Europe's Directive on Financial Collateral Arrangements,
implemented by the UK at the very end of 2003, will make it
easier to take and enforce collateral in a variety of financial
transactions. The drafting of the implementing regulations,
however, creates some new legal uncertainty as well.
The UK implemented the new rules through the Financial
Collateral Arrangements (No 2) Regulations 2003, which took
effect on December 26 2003. Although only the UK and Denmark
met the deadline for implementation (December 27 2003), the
necessary legislation should be passed by the other member
states in the EU in due course.
The Regulations modify certain formalities required to
create and perfect financial collateral arrangements. They
modify insolvency law in relation to the enforcement of
financial collateral arrangements. They modify certain rights
(such as the rights to use and appropriate collateral) in
relation to financial collateral arrangements. They also create
a standard test as to which country's domestic law is
applicable to book entry securities financial collateral
The Regulations were primarily directed at the
over-the-counter financial product market, but their actual
scope is much wider. They will cover most security interests
over, or outright transfers of, financial instruments or cash,
to secure or otherwise provide collateral for a financial
obligation. This will include a wide range of transactions,
from a straightforward loan secured, or otherwise
collateralized, by cash or securities, to structured
over-the-counter financial products. The broad scope of the
Regulations is beneficial to banks, and will open up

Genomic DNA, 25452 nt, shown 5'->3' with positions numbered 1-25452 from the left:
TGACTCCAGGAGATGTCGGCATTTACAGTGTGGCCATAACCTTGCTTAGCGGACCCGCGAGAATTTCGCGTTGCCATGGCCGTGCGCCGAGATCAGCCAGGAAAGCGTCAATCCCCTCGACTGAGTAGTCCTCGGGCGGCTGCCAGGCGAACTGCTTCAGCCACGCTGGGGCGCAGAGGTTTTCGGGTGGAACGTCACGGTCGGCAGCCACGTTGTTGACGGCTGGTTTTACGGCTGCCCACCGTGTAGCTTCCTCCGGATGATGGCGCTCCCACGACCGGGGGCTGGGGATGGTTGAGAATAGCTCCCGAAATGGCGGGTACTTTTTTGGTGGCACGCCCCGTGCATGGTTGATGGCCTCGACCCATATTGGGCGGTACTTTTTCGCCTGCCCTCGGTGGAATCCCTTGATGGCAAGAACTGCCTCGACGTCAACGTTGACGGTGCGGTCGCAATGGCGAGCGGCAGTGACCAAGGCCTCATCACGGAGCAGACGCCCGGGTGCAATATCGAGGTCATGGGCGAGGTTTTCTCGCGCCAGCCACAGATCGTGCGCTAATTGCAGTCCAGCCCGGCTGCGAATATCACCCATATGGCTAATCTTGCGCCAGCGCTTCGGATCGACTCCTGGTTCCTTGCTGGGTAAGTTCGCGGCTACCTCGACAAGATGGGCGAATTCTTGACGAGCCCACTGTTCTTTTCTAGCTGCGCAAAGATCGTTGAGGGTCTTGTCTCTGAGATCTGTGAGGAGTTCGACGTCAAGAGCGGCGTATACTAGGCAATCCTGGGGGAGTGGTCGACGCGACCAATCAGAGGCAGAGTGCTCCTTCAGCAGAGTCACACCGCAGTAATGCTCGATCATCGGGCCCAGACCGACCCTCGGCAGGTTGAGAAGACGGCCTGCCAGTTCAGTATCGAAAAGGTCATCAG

opportunities to develop new structures to take full advantage
of the new law.
The Regulations will apply to any financial collateral
arrangements (FCAs), covering both title transfer arrangements
(which specifically include repurchase agreements) and security
arrangements involving financial collateral. Financial
collateral is defined as either cash or financial instruments
(which include equity, bonds and other specified
There are specific tests required for floating charges to
constitute an FCA, which, broadly, require that the collateral
is transferred to, or is otherwise in the possession or under
the control of, the collateral taker. This raises the question
of what in the possession or under the control means.
The hallmark of a floating charge is that control remains with
the chargor, rather than the chargee.
The Regulations provide that a right of the collateral
provider to substitute collateral or withdraw excess collateral
will not mean that the collateral taker will not have
sufficient possession or control for these purposes, although
this is exactly the type of issue that turns what would
otherwise be a fixed charge into a floating charge. The
definition appears to seek to address the situation where title
to the assets is actually transferred (by way of security), but
the security transfer fails to be a fixed security interest
because of rights by the chargor to deal with the asset. It